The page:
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Lead Screw Pitch Options for ASI XY Stages: Speed, Resolution, and Repeatability

The following table shows tested (and expected in italics) specifications for different lead screws pitches, motor gear-head combinations and encoder types. The most popular combinations are use the 6.35 or 1.59 mm pitch lead screw are high lighted below.

Standard Configuration using DC Servomotor with 141:1 Zero-Backlash Gearhead
Lead Screw Pitch (mm / TPI) Lead Screw Pitch Code / Name Approx. Max Speed (mm/s) 512 Counts/Rev Rotary Encoder Linear Encoder
Encoder Resolution (nm)1) RMS Bi-directional Repeatability (μm) (with anti-backlash firmware) Lead Screw Accuracy (μm/mm) Encoder Resolution (nm) RMS Bi-directional Repeatability (μm) Glass Scale Accuracy (per length of scale)
25.40 / 1 D / Ultra-Coarse 28 88 < 3 µm 0.25 10 < 1.0 ± 3 µm
12.70 / 2 C / Super-Coarse 14 44 < 1.5 µm 0.25 10 < 0.4 ± 3 µm
6.35 / 4 B / Standard 7 22 < 0.7 µm 0.25 10 < 0.3 ± 3 µm
1.59 / 16 A / Fine 1.75 5.5 < 0.5 µm 0.25 10 < 0.25 ± 3 µm
0.635 / 40 U / Extra-Fine 0.7 2.2 < 0.5 µm 0.25 10 < 0.25 ± 3 µm
Special Configuration using DC Servomotor with 3.71:1 Planetary Gearhead (available only in the MS-8000 and LS-400 stages)
Lead Screw Pitch (mm) Lead Screw Pitch Name Max Speed(mm/s) 512 Counts/Rev Rotary Encoder Linear Encoder
Encoder Resolution (µm) RMS Bi-directional Repeatability (μm) (with anti-backlash firmware) Lead Screw Accuracy (µm/mm) Encoder Resolution (nm) RMS Bi-directional Repeatability (µm) Glass Scale Accuracy (per length of scale)
25.40 Ultra-Fast 480 3.3 < 4 µm 0.25 100 < 2.0 ± 3 µm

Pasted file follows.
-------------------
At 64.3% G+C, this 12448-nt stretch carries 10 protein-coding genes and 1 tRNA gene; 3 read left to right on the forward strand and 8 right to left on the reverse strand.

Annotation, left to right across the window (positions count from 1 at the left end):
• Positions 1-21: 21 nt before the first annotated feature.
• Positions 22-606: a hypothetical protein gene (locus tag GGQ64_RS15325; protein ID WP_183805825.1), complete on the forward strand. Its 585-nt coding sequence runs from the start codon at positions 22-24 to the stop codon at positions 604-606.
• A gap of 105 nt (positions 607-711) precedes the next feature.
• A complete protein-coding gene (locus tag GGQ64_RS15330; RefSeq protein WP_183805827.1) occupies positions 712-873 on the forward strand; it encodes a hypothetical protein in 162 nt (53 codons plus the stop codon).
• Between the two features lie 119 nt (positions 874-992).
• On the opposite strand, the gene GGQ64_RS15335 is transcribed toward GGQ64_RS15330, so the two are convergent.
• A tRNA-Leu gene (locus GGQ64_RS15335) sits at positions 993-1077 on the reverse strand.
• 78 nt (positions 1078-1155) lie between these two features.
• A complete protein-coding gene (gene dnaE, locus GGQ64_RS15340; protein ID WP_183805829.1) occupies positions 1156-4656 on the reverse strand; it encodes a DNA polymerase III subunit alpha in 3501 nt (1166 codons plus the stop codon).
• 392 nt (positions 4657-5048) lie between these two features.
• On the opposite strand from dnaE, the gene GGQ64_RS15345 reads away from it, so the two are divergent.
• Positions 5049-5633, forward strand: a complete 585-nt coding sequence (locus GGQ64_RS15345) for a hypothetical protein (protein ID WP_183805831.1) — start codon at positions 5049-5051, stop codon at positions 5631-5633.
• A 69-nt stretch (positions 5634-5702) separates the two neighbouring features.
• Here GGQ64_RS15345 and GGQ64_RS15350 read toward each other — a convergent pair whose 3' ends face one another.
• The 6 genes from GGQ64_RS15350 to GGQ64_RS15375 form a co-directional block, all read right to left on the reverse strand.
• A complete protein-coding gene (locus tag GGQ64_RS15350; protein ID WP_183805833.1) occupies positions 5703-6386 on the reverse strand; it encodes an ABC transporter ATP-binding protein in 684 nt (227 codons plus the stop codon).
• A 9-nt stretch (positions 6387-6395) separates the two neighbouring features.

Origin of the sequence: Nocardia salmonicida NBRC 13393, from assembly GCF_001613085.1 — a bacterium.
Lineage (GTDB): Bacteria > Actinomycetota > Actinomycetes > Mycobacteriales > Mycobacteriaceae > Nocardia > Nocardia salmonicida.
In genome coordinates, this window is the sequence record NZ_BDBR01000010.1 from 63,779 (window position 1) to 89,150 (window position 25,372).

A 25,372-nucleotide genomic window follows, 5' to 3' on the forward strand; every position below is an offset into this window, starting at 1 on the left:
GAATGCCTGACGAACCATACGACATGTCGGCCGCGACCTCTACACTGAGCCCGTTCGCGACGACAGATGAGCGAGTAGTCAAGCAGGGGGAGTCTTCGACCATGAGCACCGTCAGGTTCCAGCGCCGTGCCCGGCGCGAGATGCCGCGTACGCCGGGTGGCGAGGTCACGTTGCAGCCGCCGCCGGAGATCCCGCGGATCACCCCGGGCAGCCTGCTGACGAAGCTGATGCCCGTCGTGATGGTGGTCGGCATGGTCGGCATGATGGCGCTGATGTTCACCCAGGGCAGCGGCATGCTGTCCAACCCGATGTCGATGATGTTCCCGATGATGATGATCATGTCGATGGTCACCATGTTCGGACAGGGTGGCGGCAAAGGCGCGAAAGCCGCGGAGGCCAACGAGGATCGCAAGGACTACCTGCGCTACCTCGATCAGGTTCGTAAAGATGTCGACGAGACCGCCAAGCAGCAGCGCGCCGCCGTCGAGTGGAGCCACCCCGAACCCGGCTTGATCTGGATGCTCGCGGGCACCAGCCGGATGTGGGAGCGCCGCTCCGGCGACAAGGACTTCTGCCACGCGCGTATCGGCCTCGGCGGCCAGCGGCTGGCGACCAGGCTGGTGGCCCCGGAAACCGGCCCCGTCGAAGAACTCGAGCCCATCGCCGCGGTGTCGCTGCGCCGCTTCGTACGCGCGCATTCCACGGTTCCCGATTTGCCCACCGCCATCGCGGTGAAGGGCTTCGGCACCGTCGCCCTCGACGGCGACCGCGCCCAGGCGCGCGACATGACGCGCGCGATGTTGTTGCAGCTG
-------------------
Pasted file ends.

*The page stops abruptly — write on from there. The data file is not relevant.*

12.70 Super-Fast 240 1.7 < 2 µm 0.25 100 < 1.0 ± 3 µm
6.35 Standard 120 0.84 < 1 µm 0.25 50 < 0.5 ± 3 µm
1.59 Fine 30 0.21 < 1 µm 0.25 50 < 0.5 ± 3 µm

The full dynamic average speed range for ASI stages under closed loop velocity control is about a factor of 10,000. However, the slowest speeds are not as smooth, so a good working minimum speed is 200 times less than the maximum speed (for details, see Technical Note on Slow Speed Considerations).

The smallest possible move is limited by both the minimum encoder resolution (measurement resolution) and by the minimum achievable mechanical motion possible (mechanical resolution). ASI stage controllers can typically move the stage motors to within one or two rotary encoder counts of the desired position, setting the fundamental small-move limit for our stages. Crossed roller bearing assemblies seem to have a repeatability limit somewhere around 50 to 100 nm. The repeatability is often worse for long moves than for short moves. Repeatability errors can come about because of uncertainty in the measured position from the encoder or because of mechanical uncertainty (backlash) in the mechanical components of the stage. Using linear encoders will improve repeatability because position measurement is closer to the sample.